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Dragon Capsule Lined Up for Docking

After capture by ISS' robotic arm, maneuvered into position

1 min read
Dragon Capsule Lined Up for Docking


Hello, gorgeous!

The ISS captured the SpaceX dragon capsule earlier this morning and is in the process of lining it up to dock with the station. Above you're looking at Dragon from the camera at the docking point. And below you can see the arm maneuvering the spacecraft into position with the station's robotic arm. A successful docking would be proof that the shift toward privatizing space flight is possible. But, don't forget that Dragon has to make it back to earth safely with 650 kg of ISS gear on board. And it will still probably be years before SpaceX is ferrying humans into space. 

Follow the action at Nasa TV.


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Two men fix metal rods to a gold-foiled satellite component in a warehouse/clean room environment

Technicians at Northrop Grumman Aerospace Systems facilities in Redondo Beach, Calif., work on a mockup of the JWST spacecraft bus—home of the observatory’s power, flight, data, and communications systems.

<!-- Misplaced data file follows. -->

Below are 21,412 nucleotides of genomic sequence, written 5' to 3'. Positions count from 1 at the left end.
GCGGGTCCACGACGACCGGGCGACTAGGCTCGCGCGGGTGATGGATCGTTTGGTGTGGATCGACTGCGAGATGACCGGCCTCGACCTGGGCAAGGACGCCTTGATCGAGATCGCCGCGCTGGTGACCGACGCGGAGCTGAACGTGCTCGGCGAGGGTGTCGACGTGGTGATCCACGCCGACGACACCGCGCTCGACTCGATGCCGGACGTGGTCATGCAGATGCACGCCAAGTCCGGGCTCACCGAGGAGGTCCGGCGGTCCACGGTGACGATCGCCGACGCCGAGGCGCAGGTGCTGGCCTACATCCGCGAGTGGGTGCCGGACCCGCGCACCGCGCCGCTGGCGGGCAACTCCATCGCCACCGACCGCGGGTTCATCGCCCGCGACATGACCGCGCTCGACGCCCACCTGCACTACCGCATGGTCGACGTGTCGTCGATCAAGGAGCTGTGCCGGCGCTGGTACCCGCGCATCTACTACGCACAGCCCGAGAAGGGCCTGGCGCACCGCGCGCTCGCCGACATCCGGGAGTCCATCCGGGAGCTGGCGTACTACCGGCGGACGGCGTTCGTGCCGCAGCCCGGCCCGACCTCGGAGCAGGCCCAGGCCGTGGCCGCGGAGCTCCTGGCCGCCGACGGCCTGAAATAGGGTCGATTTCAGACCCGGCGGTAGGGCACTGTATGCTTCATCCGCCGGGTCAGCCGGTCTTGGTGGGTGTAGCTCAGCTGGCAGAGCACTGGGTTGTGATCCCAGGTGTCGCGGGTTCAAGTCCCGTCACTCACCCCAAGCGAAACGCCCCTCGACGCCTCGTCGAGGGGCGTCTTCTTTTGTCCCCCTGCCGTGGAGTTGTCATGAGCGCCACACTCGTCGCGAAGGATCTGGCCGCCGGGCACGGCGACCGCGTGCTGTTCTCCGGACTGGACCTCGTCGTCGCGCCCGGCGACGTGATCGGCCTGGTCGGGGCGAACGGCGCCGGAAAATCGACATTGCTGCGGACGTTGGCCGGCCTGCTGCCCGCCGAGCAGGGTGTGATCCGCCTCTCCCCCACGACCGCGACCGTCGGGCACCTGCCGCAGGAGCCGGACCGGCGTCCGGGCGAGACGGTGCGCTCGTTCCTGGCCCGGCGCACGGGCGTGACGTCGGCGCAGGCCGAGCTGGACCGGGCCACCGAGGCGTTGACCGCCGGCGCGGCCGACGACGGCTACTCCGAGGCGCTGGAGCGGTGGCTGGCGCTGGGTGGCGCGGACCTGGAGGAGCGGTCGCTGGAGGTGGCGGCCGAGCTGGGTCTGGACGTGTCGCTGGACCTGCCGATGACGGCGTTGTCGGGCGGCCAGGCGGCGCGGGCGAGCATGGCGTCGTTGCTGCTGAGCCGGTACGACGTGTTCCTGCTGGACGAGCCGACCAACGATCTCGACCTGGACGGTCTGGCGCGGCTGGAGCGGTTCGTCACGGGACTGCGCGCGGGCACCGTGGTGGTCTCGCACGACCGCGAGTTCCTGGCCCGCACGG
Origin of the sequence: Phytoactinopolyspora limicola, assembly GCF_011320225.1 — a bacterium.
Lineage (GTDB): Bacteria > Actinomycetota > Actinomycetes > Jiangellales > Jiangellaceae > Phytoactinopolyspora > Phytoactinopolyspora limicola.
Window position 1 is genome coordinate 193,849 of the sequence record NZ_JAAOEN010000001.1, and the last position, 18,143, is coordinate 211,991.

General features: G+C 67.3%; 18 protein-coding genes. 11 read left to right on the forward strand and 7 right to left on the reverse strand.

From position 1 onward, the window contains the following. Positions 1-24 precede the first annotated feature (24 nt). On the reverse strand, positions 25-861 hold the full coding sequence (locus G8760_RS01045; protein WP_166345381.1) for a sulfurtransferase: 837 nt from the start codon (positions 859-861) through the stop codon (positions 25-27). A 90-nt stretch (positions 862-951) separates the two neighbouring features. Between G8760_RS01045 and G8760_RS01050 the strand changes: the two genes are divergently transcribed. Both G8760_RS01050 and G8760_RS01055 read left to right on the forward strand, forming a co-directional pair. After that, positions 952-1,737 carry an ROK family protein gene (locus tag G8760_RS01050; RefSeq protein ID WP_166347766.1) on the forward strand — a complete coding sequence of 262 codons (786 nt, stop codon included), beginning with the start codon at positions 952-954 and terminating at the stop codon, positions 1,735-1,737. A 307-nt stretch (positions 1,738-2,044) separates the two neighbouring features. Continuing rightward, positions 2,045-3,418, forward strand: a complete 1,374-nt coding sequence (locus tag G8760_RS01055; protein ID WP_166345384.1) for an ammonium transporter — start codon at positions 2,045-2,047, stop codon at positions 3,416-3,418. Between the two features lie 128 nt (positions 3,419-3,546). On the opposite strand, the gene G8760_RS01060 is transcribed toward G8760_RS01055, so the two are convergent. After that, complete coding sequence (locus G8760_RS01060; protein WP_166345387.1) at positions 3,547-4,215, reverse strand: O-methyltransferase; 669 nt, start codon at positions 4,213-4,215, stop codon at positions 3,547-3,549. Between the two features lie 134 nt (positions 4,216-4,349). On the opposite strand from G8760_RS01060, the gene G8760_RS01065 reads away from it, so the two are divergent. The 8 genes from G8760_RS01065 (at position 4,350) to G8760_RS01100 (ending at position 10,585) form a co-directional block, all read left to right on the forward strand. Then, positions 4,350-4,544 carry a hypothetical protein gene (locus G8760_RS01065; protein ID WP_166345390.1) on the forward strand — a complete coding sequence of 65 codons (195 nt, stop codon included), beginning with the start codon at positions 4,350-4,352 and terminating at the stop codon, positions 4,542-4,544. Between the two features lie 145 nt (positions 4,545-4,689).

For a deep dive into the engineering behind the James Webb Space Telescope, see our collection of posts here.

When the James Webb Space Telescope (JWST) reveals its first images on 12 July, they will be the by-product of carefully crafted mirrors and scientific instruments. But all of its data-collecting prowess would be moot without the spacecraft’s communications subsystem.

The Webb’s comms aren’t flashy. Rather, the data and communication systems are designed to be incredibly, unquestionably dependable and reliable. And while some aspects of them are relatively new—it’s the first mission to use Ka-band frequencies for such high data rates so far from Earth, for example—above all else, JWST’s comms provide the foundation upon which JWST’s scientific endeavors sit.

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